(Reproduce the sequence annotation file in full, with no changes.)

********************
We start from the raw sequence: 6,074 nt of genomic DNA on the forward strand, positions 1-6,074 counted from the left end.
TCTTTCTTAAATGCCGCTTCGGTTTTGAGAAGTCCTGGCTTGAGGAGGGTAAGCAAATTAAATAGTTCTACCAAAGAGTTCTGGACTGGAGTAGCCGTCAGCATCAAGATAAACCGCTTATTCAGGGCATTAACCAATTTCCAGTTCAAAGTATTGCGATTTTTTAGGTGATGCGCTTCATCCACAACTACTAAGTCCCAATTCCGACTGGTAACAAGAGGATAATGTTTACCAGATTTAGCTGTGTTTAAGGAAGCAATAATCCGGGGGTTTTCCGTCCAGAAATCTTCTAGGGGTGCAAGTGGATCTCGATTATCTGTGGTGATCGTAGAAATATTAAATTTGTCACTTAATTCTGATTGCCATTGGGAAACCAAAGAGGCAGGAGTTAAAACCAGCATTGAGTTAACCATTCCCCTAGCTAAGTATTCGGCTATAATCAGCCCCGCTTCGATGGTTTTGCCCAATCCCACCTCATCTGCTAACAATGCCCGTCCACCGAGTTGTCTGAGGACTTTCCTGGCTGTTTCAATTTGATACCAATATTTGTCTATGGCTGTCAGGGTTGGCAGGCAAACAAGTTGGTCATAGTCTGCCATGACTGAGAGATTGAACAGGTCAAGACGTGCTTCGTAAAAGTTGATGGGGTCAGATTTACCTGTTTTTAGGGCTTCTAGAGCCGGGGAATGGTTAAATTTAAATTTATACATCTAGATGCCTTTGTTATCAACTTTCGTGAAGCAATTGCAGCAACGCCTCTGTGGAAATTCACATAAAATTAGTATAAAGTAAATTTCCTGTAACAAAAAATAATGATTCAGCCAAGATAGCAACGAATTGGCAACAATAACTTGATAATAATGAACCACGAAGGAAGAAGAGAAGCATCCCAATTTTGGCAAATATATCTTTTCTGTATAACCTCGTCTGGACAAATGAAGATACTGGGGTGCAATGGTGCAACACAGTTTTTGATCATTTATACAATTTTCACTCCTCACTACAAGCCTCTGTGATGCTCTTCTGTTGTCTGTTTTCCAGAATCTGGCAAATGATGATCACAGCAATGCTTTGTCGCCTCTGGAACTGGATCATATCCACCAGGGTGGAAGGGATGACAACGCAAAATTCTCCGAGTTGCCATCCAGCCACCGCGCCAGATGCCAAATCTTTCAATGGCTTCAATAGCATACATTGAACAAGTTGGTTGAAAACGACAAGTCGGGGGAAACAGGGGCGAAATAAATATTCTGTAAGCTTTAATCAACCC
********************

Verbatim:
We start from the raw sequence: 6,074 nt of genomic DNA on the forward strand, positions 1-6,074 counted from the left end.
TCTTTCTTAAATGCCGCTTCGGTTTTGAGAAGTCCTGGCTTGAGGAGGGTAAGCAAATTAAATAGTTCTACCAAAGAGTTCTGGACTGGAGTAGCCGTCAGCATCAAGATAAACCGCTTATTCAGGGCATTAACCAATTTCCAGTTCAAAGTATTGCGATTTTTTAGGTGATGCGCTTCATCCACAACTACTAAGTCCCAATTCCGACTGGTAACAAGAGGATAATGTTTACCAGATTTAGCTGTGTTTAAGGAAGCAATAATCCGGGGGTTTTCCGTCCAGAAATCTTCTAGGGGTGCAAGTGGATCTCGATTATCTGTGGTGATCGTAGAAATATTAAATTTGTCACTTAATTCTGATTGCCATTGGGAAACCAAAGAGGCAGGAGTTAAAACCAGCATTGAGTTAACCATTCCCCTAGCTAAGTATTCGGCTATAATCAGCCCCGCTTCGATGGTTTTGCCCAATCCCACCTCATCTGCTAACAATGCCCGTCCACCGAGTTGTCTGAGGACTTTCCTGGCTGTTTCAATTTGATACCAATATTTGTCTATGGCTGTCAGGGTTGGCAGGCAAACAAGTTGGTCATAGTCTGCCATGACTGAGAGATTGAACAGGTCAAGACGTGCTTCGTAAAAGTTGATGGGGTCAGATTTACCTGTTTTTAGGGCTTCTAGAGCCGGGGAATGGTTAAATTTAAATTTATACATCTAGATGCCTTTGTTATCAACTTTCGTGAAGCAATTGCAGCAACGCCTCTGTGGAAATTCACATAAAATTAGTATAAAGTAAATTTCCTGTAACAAAAAATAATGATTCAGCCAAGATAGCAACGAATTGGCAACAATAACTTGATAATAATGAACCACGAAGGAAGAAGAGAAGCATCCCAATTTTGGCAAATATATCTTTTCTGTATAACCTCGTCTGGACAAATGAAGATACTGGGGTGCAATGGTGCAACACAGTTTTTGATCATTTATACAATTTTCACTCCTCACTACAAGCCTCTGTGATGCTCTTCTGTTGTCTGTTTTCCAGAATCTGGCAAATGATGATCACAGCAATGCTTTGTCGCCTCTGGAACTGGATCATATCCACCAGGGTGGAAGGGATGACAACGCAAAATTCTCCGAGTTGCCATCCAGCCACCGCGCCAGATGCCAAATCTTTCAATGGCTTCAATAGCATACATTGAACAAGTTGGTTGAAAACGACAAGTCGGGGGAAACAGGGGCGAAATAAATATTCTGTAAGCTTTAATCAACCC